The companies building virtual worlds divide it into smaller plots that are bought as non-fungible tokens (NFT). Some companies are also helping buyers with a registry which cannot be edited so that no one else can claim that plot.
New Delhi: Technology companies and real estate developers expect an increase in interest among Indians for buying virtual property on the metaverse platform. Some companies have already planned virtual cities and an announcement by singer Daler Mehndi regarding buying virtual land created buzz among investors as well said industry executives.
“This is something which will continue to attract interest. While anyone can create a platform and sell virtual land, the value will depend on how good the virtual world is,” said Ashish Agarwal, co-founder, Lepasa, which is creating virtual cities.
The company plans to create 15-20 different cities over 416 sq km, with each city having a different theme.
“The land on the metaverse can also be used by brands to build experience centres and retail space to showcase products. People, instead of downloading different games, can play all the games on the metaverse. This will increase the value of virtual land,” said Alok Joshi, co-founder, Lepasa.
Also Read: Who’s building the metaverse?
The metaverse is a relatively new concept in real estate technology, after concepts such as augmented reality (AR) and virtual reality (VR).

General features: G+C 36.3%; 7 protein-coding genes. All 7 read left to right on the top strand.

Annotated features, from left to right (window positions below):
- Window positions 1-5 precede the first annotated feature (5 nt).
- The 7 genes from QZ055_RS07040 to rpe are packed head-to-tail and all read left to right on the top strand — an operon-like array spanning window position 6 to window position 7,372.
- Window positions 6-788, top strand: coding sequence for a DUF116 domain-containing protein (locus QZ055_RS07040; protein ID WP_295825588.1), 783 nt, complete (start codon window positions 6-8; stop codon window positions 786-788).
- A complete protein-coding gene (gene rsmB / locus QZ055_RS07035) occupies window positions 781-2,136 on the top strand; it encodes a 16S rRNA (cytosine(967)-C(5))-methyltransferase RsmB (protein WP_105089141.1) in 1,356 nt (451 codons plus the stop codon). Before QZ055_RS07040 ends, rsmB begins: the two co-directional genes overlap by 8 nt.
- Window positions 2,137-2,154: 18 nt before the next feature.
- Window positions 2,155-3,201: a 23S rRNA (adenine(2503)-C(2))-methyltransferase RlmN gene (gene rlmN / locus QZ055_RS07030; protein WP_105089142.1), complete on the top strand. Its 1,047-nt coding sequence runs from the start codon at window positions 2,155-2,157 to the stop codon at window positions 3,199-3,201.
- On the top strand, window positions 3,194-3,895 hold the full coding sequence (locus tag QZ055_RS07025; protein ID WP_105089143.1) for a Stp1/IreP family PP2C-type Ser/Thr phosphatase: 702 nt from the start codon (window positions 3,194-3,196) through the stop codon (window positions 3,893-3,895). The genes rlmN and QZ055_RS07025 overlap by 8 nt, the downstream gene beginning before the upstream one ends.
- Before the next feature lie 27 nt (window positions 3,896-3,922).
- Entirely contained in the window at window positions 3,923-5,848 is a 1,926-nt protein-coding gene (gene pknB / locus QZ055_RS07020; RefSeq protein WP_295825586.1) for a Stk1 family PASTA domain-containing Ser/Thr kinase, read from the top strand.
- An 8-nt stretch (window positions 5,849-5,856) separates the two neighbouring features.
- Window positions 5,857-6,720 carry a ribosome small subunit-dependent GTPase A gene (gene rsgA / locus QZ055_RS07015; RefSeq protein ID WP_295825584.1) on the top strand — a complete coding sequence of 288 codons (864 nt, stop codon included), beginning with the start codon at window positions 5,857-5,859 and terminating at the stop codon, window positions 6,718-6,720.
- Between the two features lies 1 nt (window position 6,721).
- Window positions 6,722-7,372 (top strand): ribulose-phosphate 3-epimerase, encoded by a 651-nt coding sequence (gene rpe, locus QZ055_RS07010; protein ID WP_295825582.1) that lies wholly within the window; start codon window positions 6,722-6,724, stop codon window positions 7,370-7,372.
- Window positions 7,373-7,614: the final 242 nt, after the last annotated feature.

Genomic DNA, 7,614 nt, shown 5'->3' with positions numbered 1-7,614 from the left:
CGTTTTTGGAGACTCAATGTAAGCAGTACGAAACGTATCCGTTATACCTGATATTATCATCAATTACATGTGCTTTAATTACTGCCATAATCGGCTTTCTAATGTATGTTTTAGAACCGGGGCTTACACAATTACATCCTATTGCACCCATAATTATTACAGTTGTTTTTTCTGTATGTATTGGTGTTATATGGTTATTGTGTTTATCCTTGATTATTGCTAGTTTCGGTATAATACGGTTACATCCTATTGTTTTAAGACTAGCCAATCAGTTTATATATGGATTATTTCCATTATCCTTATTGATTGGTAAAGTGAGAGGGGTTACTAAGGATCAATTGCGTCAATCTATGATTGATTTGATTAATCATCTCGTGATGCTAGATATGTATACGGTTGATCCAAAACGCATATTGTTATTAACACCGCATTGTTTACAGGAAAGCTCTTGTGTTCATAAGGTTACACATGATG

“Digital land trading and investing in virtual real estate is throbbing in numbers as millions of investors are open to the concept of the metaverse. Many real estate investors are seeing it as the next prominent step towards the adoption of digitisation in the real estate sector after virtual site tours, online bookings and chatbots,” said Nayan Raheja, director, Raheja Developers.
The companies building virtual worlds divide it into smaller plots that are bought as non-fungible tokens (NFT). Some companies are also helping buyers with a registry that cannot be edited so that no one else can claim that plot.
Alakananda Menon, programme chairperson, MBA Real Estate Management, NMIMS, School of Business Management, said the concept of virtual real estate on metaverse is great.
“However, it would be dictated by the developers in the metaverse. Just like in physical real estate, the asset value increases if the nearby infrastructure is great. Similarly in the virtual space, software developers would control the space by creating renderings and metaverse assets that would attract people or investors onto the platform,” said Menon.
To increase the value of the virtual land, many developers might try to get big brands to join the city and showcase their products. It is like the real estate of a metro city, where the value of a property increases if it is centrally located and near a big infrastructure project.
“There surely is a growing demand for escapism from reality and real estate in the metaverse perfectly fits in. Technology can always play a vital role in smoothing the overall transaction cycle and keeping the concerns of customers in the centre. It can never replace the very fundamental idea of home,” said Ankit Kansal, managing director, 360 Realtors.
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